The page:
the Greens' revolution
In yesterday's post, I noted the neat 100 year interval between the French revolution of 1789, the Second Socialist International of 1889 and the rapid rise of the Greens' issues following the fall of Communism in 1989.
Today let us look at the geographic spread of these three revolutions.
Europe held the first radical (and Radical) revolution, which then rapidly spread ----- to Latin America in particular.
(The American Revolution certainly did not contain the radicalism of the French Revolution - I am not denying its great importance and global impact - but even Americans can admit it was above all a revolution in favour of Moderation.)
Asia was the site for the next big revolution - first in the USSR and its satellites and then in China and its satellites. We tend to call it (rightly) East versus West as well as Left versus Right.
The new - Green - revolution arose on its own, starting in tiny, far off Tasmania in the geographic region of the world we call Oceania.
But it arose to prominence (despite an attempt by "desperate Old Right guys" to hype Moslems as a serious Russian-level threat to western hegemony) because (and only because) the New Right was anxious to find a new enemy to vent over.
With solid enemies like the New Right, the new Green Revolution hardly needed solid friends.
(Just as beavers will die if they don't constantly gnaw, right wingers would die happy and content, if they didn't have paranoid fears to occupy themselves with.)
The Greens were truly lucky to have the New Right take them seriously as a global threat right from the start, because no one else did.
But why Tasmania ?
It was in the spring of 1972 that the world's first Green party arose in the tiny Australian state (and island) of Tasmania.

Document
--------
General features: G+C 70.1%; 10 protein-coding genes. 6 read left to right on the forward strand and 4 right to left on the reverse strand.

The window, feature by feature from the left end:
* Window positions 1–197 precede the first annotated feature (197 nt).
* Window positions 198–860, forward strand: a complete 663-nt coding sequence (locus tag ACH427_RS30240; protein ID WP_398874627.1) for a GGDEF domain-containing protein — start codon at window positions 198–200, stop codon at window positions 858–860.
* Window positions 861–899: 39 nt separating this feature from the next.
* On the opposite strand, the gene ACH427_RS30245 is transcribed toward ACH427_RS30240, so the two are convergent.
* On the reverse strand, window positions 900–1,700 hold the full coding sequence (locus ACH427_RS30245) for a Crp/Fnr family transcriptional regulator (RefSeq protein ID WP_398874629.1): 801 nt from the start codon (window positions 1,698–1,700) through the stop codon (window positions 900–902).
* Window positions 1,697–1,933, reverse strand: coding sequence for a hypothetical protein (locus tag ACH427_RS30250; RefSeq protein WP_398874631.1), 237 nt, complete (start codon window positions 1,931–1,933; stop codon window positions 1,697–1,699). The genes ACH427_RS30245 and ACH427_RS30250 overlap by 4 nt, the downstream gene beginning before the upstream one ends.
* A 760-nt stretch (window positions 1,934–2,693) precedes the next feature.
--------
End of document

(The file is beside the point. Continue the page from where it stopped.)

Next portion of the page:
The last two national Australian Green leaders have come from this state with but 2% of the total Australian electorate - a strong sign it still remains an Green powerhouse, punching well above its demographic weight.
So our third world shaking revolution has not come from the centre of the 18th century intellectual world or from the territorial and demographic powerhouses of the 20th century.
Instead we must admit that Oceania - and Tasmania in particular - are small in population, isolated geographically from the main body of humanity and not usually thought of as intellectually, militarily or economically strong.
In the two previous urban, industrializing, imperialistically-minded revolutions, this would have been fatal.
But for a revolution that saunters forth under the banner that the small is beautiful, the personal is political and we should think globally but act locally, tiny rural Tasmania is the natural (as well as Natural) home of the Green Revolution.
But 40 years on, the Greens still fail to be taken seriously by mainstream world opinion : instead they suffer the worst fate a revolution can experience : everyone likes them, in the same manner as one likes small children.
And just as with small children, we do not fear them or ask them for advice.
Seeking advice from them still seems a long way off, but with the New Right deniers fearing them, a significant start has been made.
Ironic Congrats to the deniers
This year will mark the 40th Anniversary of the Green Revolution and so , sincere congratulations to Green leaders from Tasmania like Bob Brown, Christine Milne and Nick McKim.
But it is also fitting to also mark 40 years of Green-baiting and Green-denial from the only people smart enough to recognize that they represented a new revolution (besides the Greens themselves).
So ironic congrats too then, to their long time opponents from among the New Right deniers, who unwittingly have helped the rest of the world to learn to take the Green revolution seriously .....